Another state enters the post-Roe world:
In the days following the Supreme Court’s decision to overturn Roe v. Wade, a Louisiana doctor prescribed a medication called Cytotec to make the insertion of an IUD, the most effective form of birth control, less painful.
The medication has several uses and is often prescribed for stomach ulcers. It’s also the brand name for misoprostol, the second part of a two-drug cocktail used to terminate a pregnancy.
Walgreens called the physician, Dr. Alexandra Weiss Band, to ask if the prescription was for an abortion, according to an affidavit filed July 5 in a New Orleans Civil District Court case challenging Louisiana’s trigger law. When she told them it was for an IUD insertion, the pharmacist refused to give out the medication anyway.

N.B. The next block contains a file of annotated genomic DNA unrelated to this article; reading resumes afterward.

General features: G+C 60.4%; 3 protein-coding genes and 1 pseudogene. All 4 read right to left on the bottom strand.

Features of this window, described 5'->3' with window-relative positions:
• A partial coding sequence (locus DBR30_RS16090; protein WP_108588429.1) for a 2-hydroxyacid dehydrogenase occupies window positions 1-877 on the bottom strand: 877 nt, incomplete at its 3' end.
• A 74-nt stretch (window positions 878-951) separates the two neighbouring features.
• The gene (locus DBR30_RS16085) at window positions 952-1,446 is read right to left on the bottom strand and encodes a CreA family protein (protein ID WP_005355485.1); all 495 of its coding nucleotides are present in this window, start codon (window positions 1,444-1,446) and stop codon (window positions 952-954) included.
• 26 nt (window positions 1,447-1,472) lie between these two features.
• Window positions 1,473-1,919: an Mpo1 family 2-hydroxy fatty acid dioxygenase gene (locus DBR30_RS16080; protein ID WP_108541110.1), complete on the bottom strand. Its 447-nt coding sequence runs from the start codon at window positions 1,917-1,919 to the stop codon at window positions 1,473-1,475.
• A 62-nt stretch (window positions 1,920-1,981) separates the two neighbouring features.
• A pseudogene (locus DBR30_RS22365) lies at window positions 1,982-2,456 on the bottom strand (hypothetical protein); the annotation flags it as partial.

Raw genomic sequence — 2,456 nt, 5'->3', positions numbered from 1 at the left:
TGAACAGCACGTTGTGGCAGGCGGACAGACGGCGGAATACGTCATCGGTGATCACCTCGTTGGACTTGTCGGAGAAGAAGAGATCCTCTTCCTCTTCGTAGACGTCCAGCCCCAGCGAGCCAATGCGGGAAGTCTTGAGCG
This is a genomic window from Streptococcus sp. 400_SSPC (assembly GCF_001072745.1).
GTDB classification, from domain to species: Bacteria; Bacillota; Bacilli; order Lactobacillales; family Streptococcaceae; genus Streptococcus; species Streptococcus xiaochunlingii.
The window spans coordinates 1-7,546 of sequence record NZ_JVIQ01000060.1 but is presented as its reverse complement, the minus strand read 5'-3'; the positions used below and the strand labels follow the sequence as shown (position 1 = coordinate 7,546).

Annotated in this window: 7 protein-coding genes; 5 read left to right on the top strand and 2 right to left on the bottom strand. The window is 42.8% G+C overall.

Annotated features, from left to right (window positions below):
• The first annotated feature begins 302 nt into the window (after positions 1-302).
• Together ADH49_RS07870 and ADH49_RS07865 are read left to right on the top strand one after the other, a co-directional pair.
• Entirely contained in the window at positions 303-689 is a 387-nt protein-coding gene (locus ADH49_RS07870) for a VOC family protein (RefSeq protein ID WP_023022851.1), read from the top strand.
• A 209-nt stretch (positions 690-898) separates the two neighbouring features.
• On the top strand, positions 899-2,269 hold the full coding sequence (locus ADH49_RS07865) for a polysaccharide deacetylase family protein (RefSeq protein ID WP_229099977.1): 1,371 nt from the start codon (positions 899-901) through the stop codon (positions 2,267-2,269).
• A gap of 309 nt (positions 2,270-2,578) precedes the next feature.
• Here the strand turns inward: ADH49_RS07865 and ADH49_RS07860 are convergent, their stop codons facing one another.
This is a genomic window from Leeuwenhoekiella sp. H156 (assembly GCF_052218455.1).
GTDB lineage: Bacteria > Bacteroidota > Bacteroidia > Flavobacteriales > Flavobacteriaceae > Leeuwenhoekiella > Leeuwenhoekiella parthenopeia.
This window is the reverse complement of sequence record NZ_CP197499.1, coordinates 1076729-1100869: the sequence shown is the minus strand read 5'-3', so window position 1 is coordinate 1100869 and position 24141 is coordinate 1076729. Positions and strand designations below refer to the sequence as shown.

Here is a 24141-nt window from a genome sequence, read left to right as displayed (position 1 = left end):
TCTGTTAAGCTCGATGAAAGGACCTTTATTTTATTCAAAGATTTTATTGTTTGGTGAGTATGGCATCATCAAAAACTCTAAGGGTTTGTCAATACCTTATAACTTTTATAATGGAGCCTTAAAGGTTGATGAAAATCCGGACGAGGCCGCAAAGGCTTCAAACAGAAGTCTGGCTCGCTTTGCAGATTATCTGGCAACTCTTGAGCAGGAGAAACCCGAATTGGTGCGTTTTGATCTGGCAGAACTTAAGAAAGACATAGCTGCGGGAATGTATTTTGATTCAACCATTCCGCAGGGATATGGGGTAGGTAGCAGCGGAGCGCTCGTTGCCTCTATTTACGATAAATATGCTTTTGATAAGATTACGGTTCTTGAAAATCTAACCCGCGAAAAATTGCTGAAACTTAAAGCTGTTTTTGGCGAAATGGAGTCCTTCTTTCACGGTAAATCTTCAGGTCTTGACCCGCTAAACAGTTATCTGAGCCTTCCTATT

As Louisiana’s trigger law took effect, then was blocked by a temporary injunction, only to be put back into effect again on Friday, it was not only women at abortion clinics who faced confusion and differences in care. Several emergency room doctors and OB-GYNs described how the ban, even when temporarily lifted, was already affecting patient care. That’s despite the fact that the trigger law has exceptions for certain medical situations and protects the use of birth control.
“The response from Walgreens was that it would still not be filling the prescription because they could not be sure we weren’t prescribing this for an abortion, and so they will no longer dispense the drug,” Band wrote in her affidavit. “For obvious reasons, this is interfering with the best, medically appropriate care I can give to my patients … .”
Again, the question of whether the Supreme Court will directly overrule Griswold is not the most important question. Dobbs in and of itself is going to lead to serious barriers to the access of contraceptives.